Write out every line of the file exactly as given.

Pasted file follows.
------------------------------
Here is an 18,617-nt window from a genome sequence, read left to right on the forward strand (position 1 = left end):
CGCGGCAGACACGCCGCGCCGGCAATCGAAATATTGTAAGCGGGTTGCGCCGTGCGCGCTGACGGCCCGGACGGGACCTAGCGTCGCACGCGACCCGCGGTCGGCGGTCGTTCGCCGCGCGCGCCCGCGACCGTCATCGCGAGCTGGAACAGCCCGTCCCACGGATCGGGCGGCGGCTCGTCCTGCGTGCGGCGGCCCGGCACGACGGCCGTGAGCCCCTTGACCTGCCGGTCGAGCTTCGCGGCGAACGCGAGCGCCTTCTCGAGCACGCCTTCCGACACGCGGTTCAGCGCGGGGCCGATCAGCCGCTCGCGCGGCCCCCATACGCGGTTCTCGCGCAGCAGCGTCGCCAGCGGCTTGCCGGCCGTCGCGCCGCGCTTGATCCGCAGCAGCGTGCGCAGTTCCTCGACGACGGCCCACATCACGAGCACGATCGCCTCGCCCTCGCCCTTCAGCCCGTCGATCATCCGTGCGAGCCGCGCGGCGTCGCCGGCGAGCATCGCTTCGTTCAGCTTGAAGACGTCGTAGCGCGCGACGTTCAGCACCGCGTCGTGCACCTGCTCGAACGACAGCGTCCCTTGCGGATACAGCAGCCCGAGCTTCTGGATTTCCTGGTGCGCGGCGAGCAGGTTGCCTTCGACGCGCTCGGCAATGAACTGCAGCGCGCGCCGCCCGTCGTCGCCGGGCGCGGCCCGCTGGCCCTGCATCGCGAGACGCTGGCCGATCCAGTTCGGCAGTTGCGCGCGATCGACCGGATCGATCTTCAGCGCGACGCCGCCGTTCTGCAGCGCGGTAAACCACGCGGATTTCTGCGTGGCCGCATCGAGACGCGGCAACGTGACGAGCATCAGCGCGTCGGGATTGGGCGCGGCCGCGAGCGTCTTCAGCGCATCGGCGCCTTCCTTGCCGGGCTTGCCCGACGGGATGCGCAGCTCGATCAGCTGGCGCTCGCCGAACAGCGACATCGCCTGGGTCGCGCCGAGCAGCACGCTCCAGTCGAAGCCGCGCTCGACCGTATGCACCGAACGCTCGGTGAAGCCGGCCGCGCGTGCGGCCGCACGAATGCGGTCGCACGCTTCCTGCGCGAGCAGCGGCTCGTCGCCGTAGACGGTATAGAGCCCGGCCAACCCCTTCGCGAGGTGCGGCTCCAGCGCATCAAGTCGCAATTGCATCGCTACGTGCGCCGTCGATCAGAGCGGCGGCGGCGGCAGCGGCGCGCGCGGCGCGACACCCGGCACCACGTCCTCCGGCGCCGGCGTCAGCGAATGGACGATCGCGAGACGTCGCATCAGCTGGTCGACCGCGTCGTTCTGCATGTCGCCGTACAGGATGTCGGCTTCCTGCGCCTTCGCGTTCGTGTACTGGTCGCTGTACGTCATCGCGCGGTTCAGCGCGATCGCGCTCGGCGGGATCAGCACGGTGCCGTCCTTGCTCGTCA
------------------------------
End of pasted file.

Here is an 18,617-nt window from a genome sequence, read left to right on the forward strand (position 1 = left end):
CGCGGCAGACACGCCGCGCCGGCAATCGAAATATTGTAAGCGGGTTGCGCCGTGCGCGCTGACGGCCCGGACGGGACCTAGCGTCGCACGCGACCCGCGGTCGGCGGTCGTTCGCCGCGCGCGCCCGCGACCGTCATCGCGAGCTGGAACAGCCCGTCCCACGGATCGGGCGGCGGCTCGTCCTGCGTGCGGCGGCCCGGCACGACGGCCGTGAGCCCCTTGACCTGCCGGTCGAGCTTCGCGGCGAACGCGAGCGCCTTCTCGAGCACGCCTTCCGACACGCGGTTCAGCGCGGGGCCGATCAGCCGCTCGCGCGGCCCCCATACGCGGTTCTCGCGCAGCAGCGTCGCCAGCGGCTTGCCGGCCGTCGCGCCGCGCTTGATCCGCAGCAGCGTGCGCAGTTCCTCGACGACGGCCCACATCACGAGCACGATCGCCTCGCCCTCGCCCTTCAGCCCGTCGATCATCCGTGCGAGCCGCGCGGCGTCGCCGGCGAGCATCGCTTCGTTCAGCTTGAAGACGTCGTAGCGCGCGACGTTCAGCACCGCGTCGTGCACCTGCTCGAACGACAGCGTCCCTTGCGGATACAGCAGCCCGAGCTTCTGGATTTCCTGGTGCGCGGCGAGCAGGTTGCCTTCGACGCGCTCGGCAATGAACTGCAGCGCGCGCCGCCCGTCGTCGCCGGGCGCGGCCCGCTGGCCCTGCATCGCGAGACGCTGGCCGATCCAGTTCGGCAGTTGCGCGCGATCGACCGGATCGATCTTCAGCGCGACGCCGCCGTTCTGCAGCGCGGTAAACCACGCGGATTTCTGCGTGGCCGCATCGAGACGCGGCAACGTGACGAGCATCAGCGCGTCGGGATTGGGCGCGGCCGCGAGCGTCTTCAGCGCATCGGCGCCTTCCTTGCCGGGCTTGCCCGACGGGATGCGCAGCTCGATCAGCTGGCGCTCGCCGAACAGCGACATCGCCTGGGTCGCGCCGAGCAGCACGCTCCAGTCGAAGCCGCGCTCGACCGTATGCACCGAACGCTCGGTGAAGCCGGCCGCGCGTGCGGCCGCACGAATGCGGTCGCACGCTTCCTGCGCGAGCAGCGGCTCGTCGCCGTAGACGGTATAGAGCCCGGCCAACCCCTTCGCGAGGTGCGGCTCCAGCGCATCAAGTCGCAATTGCATCGCTACGTGCGCCGTCGATCAGAGCGGCGGCGGCGGCAGCGGCGCGCGCGGCGCGACACCCGGCACCACGTCCTCCGGCGCCGGCGTCAGCGAATGGACGATCGCGAGACGTCGCATCAGCTGGTCGACCGCGTCGTTCTGCATGTCGCCGTACAGGATGTCGGCTTCCTGCGCCTTCGCGTTCGTGTACTGGTCGCTGTACGTCATCGCGCGGTTCAGCGCGATCGCGCTCGGCGGGATCAGCACGGTGCCGTCCTTGCTCGTCA